For years, without knowing much of anything about her, I’ve had a certain image in my mind of the children’s book author Margaret Wise Brown (1910-1952). I knew she’d written three of my daughter’s great favorites: Goodnight Moon, The Runaway Bunny, and Scuppers: The Sailor Dog. I had the notion – perhaps derived from Clement Hurd’s illustrations for that old-fashioned house in Goodnight Moon (1947) and perhaps in part arising from her old-school three-decker author’s name – that Miss Brown would be a kindly, half-grandmother/half-spinster, gray-haired of course, peering over the tops of her wire rims as she read stories to children. The sort of staid middle-aged woman who could play Santa’s wife in a small-town Christmas pageant.
What a surprise I got then when I started a little Internet digging on MWB for my blog post last week on Goodnight Moon. “Brownie,” as her friends called her, was something of a swinger and a bohemian. Tall, blond, and green-eyed – the sort of woman people described as striking. She dated Juan Carlos, the Prince of Spain, and had a longtime relationship with an actress named Michael Strange, an ex-wife of John Barrymore. She was an aficionado of the prose/poetry of Gertrude Stein. It’s utterly Brownie that a character in her book The Runaway Bunny is based on a character in a Provencal love ballad.
Brownie did write more than 100 books for children from 1937 to 1952, and they were in good part based on what she learned about little kids while serving as a kindergarten teacher at a high-end New York private school. She was fond of noms de plume, some of them transgender. Golden MacDonald, Juniper Sage, Kaintuck Brown, and Timothy Hay are among the names under which her works appeared. She was prolific. According to the Web site devoted to her, MWB said “she dreamed stories and then had to write them down in the morning before she forgot them.”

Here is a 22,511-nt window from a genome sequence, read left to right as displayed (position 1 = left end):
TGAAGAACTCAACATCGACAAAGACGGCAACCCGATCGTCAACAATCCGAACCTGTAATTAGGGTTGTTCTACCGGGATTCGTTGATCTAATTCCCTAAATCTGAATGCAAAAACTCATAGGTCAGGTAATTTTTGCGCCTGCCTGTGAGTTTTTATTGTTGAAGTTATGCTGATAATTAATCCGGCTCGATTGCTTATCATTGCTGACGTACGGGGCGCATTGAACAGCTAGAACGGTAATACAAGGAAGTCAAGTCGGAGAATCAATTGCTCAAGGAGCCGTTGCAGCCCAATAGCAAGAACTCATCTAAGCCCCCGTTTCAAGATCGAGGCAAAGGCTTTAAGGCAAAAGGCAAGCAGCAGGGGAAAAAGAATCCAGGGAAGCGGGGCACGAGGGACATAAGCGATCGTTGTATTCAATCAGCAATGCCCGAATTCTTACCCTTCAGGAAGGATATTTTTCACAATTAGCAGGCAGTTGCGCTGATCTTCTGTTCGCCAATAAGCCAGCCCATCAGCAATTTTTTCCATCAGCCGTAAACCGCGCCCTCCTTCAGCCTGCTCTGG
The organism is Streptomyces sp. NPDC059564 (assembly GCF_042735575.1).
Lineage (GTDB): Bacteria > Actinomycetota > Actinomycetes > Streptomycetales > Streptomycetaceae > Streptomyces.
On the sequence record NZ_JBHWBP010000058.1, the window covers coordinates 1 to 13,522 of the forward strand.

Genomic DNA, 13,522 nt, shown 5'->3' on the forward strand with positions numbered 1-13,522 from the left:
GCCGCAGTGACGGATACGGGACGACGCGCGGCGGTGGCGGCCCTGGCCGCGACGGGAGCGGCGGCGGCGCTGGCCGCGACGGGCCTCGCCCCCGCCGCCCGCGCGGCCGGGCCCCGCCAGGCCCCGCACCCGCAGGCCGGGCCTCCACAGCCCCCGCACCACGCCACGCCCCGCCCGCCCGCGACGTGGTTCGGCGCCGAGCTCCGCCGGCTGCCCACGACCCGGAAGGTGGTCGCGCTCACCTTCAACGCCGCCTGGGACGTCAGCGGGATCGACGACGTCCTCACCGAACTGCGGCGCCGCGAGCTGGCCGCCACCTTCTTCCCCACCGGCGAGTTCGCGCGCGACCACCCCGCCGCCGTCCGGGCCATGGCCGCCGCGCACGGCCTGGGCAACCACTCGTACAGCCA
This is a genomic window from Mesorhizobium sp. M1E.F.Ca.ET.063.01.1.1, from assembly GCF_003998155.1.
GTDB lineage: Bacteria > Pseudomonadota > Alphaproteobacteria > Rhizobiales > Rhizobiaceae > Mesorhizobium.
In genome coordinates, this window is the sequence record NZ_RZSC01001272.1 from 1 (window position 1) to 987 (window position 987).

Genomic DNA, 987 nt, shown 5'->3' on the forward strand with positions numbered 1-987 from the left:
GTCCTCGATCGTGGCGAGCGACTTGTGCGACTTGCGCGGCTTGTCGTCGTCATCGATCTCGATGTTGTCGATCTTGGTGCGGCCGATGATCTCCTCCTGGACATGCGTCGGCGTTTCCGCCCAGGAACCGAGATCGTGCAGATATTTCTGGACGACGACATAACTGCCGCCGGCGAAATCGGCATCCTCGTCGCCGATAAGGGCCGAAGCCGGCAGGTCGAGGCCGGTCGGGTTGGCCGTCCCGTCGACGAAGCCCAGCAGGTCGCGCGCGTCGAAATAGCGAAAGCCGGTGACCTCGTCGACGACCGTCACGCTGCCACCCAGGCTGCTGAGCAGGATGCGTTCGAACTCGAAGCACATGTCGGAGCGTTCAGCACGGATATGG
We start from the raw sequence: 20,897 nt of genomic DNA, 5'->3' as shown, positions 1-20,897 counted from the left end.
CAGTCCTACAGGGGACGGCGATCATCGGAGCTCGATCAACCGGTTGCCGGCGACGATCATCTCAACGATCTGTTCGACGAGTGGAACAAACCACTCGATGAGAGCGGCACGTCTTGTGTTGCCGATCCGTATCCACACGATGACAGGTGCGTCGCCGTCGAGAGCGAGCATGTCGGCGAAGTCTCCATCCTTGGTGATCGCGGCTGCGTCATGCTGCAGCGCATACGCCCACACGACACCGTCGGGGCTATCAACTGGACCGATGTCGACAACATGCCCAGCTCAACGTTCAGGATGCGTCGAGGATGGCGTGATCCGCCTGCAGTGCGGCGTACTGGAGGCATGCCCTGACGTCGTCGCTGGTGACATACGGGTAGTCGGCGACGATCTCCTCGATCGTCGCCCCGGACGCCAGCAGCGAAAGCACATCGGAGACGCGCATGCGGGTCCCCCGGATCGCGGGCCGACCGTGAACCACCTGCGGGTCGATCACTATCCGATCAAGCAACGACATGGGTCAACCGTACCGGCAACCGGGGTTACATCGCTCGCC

Miss Brown never married, but she was a great lover of dogs, mainly Kerry Blue Terriers and poodles. She also favored a handsome little boy who lived in her neighborhood and whose family she was close to. Word has it that she market-tested many of her stories on him. When she died, she left the royalties on Goodnight Moon and many of her other books to this nine-year-old, Albert Clarke, who to this day believes that MWB was his mother – despite what others say. For a truly fascinating side story, read Joshua Prager’s account in the Wall Street Journal of what happened to Albert Clarke as he grew into a hapless adult with those twin legacies from MWB – the royalties and the possibility that she was his mother.
Brownie, as you might expect, was fond of the flamboyant gesture. The MWB Web site tells how she handled her royalties:
She lived extravagantly off of her royalties, including buying a street vendor’s entire cart of flowers with her first royalty check. After having them delivered to her upper East Side apartment, she threw a party for her friends to enjoy her purchase. She would, at times, sell a story to buy a coat, car or airplane ticket to Europe.
Miss Brown died at 42 in Nice, France, of a pulmonary embolism after surgery for an ovarian cyst. At the time she was engaged to a zealous sport sailor, James Stillman Rockefeller Jr. – known to his friends as Pebbles. Pebbles, a descendant of Andrew Carnegie, was sailing round the world and MWB was scheduled to meet him in Panama to be married. She was taking the long way round through France to get there.
The story is that when the doctor was examining her several days after surgery, he asked how she was feeling and Brownie exuberantly kicked a leg in the air to show him. That loosed the embolism that did her in, or so the story goes.